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Compendium of Entertaining Knowledge.


[In allufion to our prefent political Situation, it is hoped the emblematic Engraving given this Month, and reprefenting BRITANNIA, defended by WISDOM and VALÓR, from the faults of her COMBINED ENEMIES,' will prove acceptable to the Admirers of this Publication.]


IT is at prefent out of our reach

a or cor

rect biographical sketch of this young lady; the is however, generally understood to be a daughter of Mr. Holman's, well known to all our readers for his great profeffional abilities and as one of the acting managers of the theatre of this metropolis, the chief ftage monarch, having become a fashionable abfentee. The fair debutante, we are informed, in point of education, manners, and accomplishments, ftands high in the opinion of her friends, and has been for fome time back under the theat cal tutelage of her father and mrs. Edwin. How far fhe has benefited by their joint efforts, the public will fpeedily be enabled to judge, as we learn the is fhortly to appear in fome ether characters. Mifs Holman, on her first entre for her father's benefit, on Monday, February 22, did not feem to exhibit over much of that diffidence experienced by perfons fimilarly fituated, and went through the part of Adeline in Fontainville Forest, with the applaufe generally beftowed by an indulgent audience, upon any young candidate for ftage honours. Mifs Holman appears to be about 18, poffeffes a neat figure-and certainly did on her first and fecond night attract crouded houfes-public expectation and curiofity having been raised on this occafion to the higheft February, 1808.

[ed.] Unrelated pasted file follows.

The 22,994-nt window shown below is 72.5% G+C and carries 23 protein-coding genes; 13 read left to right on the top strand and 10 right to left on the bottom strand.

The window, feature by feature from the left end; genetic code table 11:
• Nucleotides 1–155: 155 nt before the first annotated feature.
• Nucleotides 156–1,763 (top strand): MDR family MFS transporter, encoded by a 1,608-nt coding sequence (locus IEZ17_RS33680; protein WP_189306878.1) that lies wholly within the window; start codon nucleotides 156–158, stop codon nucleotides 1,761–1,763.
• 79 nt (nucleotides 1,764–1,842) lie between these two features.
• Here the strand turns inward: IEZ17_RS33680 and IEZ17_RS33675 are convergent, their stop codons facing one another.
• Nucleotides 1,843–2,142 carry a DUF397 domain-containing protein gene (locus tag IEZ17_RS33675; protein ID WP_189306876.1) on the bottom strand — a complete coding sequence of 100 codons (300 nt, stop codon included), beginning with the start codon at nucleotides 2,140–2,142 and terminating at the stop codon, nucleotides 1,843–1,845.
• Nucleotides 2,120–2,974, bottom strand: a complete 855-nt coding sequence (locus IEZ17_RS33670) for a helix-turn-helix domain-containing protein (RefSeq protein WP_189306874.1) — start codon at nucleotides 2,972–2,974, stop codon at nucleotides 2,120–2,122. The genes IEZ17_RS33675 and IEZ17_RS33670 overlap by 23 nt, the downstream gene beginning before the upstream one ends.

pitch-how far anfwered those who

were prefent, can beft defcribe.

annexed, was taken at the theatre, for that purpofe. by an eminent artift, who attended

The Dublin Theatre.

IT might have been naturally expected, that during the time of mr. Young's engagement, (who has been the only object that has drawn any thing like an audience to the theatre) our deputy manager would have prepared fome novelties to attract the town, when that actor left the company. But no-we were prefented on Monday, Feb. 15, with the Honey-moon-on Tuesday with the Chances-and the only performance during the whole week that can lay the leaf claim to novely was the Dramatifi, in which Melvin performed Vapid. Hence the benches became empty-the treasury exhausted-and the public and the performers alike diffatisfied.

This is generally the cafe, when the management of any concern is entrufted to others, the proprietor himfelf becoming an abfentee. Mr. F. Jones, or Fee Faw Fum, efq.-or by whatever appellation we are to diftinguith this our Crow-ftreet monarch-certainly does not evince any overflowing of gratitude to the Irish public. Their bounty has repaired his ruined fortunes, by the encourage


me at